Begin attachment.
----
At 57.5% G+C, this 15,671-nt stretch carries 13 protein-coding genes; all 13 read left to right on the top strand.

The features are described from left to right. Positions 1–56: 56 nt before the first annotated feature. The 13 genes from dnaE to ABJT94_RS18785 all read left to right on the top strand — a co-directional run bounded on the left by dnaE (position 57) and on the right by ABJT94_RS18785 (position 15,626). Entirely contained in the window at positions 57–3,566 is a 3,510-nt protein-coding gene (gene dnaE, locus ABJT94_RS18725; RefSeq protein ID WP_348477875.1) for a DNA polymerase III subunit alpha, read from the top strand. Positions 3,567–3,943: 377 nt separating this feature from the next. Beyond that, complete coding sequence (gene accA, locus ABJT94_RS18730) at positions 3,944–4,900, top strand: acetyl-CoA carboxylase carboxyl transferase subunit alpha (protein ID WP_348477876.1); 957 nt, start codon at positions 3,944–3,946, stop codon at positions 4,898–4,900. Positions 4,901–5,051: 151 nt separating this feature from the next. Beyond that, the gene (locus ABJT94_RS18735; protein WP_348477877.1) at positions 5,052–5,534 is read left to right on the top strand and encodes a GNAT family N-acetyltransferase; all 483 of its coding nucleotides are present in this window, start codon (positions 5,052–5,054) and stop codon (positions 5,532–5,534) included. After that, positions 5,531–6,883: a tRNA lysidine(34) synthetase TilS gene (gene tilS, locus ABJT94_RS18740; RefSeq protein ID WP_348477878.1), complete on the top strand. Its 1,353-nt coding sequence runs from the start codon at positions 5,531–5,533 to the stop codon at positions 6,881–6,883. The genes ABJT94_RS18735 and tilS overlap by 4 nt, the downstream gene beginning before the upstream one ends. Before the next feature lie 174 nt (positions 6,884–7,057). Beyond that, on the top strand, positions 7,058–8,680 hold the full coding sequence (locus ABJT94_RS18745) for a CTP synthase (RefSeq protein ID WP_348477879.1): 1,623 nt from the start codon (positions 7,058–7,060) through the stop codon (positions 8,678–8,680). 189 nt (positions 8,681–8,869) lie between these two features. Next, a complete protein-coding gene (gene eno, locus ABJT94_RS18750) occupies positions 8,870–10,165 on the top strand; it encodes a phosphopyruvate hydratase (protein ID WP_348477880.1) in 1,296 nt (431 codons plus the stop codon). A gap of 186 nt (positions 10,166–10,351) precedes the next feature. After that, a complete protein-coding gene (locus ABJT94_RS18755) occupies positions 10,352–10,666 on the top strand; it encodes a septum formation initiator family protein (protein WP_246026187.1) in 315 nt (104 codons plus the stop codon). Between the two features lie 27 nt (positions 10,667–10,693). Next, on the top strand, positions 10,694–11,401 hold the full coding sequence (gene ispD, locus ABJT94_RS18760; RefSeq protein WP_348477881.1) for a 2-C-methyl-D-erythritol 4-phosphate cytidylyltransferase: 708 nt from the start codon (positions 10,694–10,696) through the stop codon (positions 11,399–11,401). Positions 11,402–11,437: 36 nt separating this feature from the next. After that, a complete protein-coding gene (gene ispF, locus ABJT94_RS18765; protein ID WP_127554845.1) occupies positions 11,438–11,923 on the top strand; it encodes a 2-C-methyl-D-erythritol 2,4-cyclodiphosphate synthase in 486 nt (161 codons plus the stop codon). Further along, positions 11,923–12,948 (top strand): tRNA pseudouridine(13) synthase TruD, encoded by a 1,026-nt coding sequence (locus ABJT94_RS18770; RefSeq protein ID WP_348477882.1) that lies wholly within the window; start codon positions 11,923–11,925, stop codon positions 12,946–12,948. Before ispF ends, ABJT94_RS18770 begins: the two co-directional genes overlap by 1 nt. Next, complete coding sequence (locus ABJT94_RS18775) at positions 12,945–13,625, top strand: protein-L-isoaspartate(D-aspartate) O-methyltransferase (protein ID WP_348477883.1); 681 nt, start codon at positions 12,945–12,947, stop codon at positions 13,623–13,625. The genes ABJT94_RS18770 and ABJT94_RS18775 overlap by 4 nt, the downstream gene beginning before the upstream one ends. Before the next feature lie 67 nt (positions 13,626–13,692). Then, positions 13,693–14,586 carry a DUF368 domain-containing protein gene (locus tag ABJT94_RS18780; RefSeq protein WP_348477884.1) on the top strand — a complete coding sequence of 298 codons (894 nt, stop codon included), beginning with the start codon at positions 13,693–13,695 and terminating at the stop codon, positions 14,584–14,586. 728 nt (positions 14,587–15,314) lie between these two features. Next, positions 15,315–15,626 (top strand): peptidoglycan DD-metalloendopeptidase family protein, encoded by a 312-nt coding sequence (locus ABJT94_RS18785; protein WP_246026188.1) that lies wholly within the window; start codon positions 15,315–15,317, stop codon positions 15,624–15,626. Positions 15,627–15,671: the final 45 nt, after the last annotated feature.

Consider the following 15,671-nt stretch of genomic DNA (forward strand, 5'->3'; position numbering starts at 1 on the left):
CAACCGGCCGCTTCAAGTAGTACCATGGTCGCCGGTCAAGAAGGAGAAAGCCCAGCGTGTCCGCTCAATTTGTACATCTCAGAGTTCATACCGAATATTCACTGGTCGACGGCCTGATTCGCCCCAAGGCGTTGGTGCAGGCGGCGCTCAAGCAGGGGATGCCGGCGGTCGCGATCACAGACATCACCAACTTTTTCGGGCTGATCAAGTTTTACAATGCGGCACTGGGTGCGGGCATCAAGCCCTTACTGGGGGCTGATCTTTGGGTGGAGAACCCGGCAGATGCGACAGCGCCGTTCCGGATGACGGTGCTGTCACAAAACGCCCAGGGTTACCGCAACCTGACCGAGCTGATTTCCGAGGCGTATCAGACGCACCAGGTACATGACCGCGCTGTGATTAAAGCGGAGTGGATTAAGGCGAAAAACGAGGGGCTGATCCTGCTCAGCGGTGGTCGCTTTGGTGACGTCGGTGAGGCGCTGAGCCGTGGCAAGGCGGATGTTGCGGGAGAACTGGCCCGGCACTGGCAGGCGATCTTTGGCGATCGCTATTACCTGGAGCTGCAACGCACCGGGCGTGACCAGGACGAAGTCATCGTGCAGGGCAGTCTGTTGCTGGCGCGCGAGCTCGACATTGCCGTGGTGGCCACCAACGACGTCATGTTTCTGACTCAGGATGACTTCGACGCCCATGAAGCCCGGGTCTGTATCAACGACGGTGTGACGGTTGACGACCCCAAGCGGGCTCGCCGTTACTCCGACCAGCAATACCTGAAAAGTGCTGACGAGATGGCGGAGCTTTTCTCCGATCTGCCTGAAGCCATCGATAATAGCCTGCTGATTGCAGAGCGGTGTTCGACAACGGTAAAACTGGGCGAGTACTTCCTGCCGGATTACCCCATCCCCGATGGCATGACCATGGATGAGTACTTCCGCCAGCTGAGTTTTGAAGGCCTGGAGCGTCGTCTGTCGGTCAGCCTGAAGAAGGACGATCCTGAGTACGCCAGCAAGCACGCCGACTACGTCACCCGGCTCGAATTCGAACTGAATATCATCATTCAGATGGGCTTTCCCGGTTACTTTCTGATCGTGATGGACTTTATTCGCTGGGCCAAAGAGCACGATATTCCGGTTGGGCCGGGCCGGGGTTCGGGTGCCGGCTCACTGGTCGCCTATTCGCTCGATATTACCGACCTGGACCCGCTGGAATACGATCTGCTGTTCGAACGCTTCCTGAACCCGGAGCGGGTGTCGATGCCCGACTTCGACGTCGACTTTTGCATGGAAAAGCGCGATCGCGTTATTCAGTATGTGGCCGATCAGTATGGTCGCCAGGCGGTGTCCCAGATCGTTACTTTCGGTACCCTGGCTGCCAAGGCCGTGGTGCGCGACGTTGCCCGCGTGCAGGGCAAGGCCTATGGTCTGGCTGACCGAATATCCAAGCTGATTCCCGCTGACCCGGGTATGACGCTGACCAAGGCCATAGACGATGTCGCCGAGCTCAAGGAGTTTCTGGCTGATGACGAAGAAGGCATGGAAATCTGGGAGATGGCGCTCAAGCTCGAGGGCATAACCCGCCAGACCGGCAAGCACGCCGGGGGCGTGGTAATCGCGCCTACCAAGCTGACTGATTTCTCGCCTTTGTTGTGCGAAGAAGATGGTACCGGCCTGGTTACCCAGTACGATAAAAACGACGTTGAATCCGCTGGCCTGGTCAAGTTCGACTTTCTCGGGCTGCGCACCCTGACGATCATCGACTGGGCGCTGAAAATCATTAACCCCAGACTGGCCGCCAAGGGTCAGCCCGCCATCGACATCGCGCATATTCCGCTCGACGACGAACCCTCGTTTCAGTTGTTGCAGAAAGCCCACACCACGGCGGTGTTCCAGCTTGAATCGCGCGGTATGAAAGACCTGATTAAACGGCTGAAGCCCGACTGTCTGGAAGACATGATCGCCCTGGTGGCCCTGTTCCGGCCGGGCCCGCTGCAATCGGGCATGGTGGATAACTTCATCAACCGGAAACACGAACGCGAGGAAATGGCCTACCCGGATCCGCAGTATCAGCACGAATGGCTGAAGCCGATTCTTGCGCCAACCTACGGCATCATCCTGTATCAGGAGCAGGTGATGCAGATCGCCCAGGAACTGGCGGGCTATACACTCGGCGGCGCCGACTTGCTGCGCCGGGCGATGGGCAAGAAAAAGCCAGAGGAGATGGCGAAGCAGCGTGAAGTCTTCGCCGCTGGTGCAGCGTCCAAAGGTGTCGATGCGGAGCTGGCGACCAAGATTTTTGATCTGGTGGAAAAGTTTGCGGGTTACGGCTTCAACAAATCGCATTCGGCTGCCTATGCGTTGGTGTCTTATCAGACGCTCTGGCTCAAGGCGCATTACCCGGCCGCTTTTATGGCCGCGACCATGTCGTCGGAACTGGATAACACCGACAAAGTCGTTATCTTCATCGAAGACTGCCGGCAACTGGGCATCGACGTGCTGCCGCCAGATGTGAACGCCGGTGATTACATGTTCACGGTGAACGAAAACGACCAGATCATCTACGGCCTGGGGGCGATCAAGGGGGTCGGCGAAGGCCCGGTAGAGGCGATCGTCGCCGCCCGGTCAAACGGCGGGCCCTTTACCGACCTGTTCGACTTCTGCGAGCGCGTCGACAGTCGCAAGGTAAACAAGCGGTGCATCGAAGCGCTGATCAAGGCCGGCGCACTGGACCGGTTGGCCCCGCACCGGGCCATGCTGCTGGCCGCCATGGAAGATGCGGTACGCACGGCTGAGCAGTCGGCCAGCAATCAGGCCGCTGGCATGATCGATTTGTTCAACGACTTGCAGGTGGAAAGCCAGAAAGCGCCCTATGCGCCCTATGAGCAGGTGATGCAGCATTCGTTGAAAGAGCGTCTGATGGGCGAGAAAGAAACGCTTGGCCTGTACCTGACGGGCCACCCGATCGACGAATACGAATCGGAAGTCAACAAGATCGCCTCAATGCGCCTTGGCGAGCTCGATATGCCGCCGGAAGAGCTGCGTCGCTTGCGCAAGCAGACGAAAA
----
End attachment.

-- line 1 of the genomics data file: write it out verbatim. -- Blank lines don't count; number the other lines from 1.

At 57.5% G+C, this 15,671-nt stretch carries 13 protein-coding genes; all 13 read left to right on the top strand.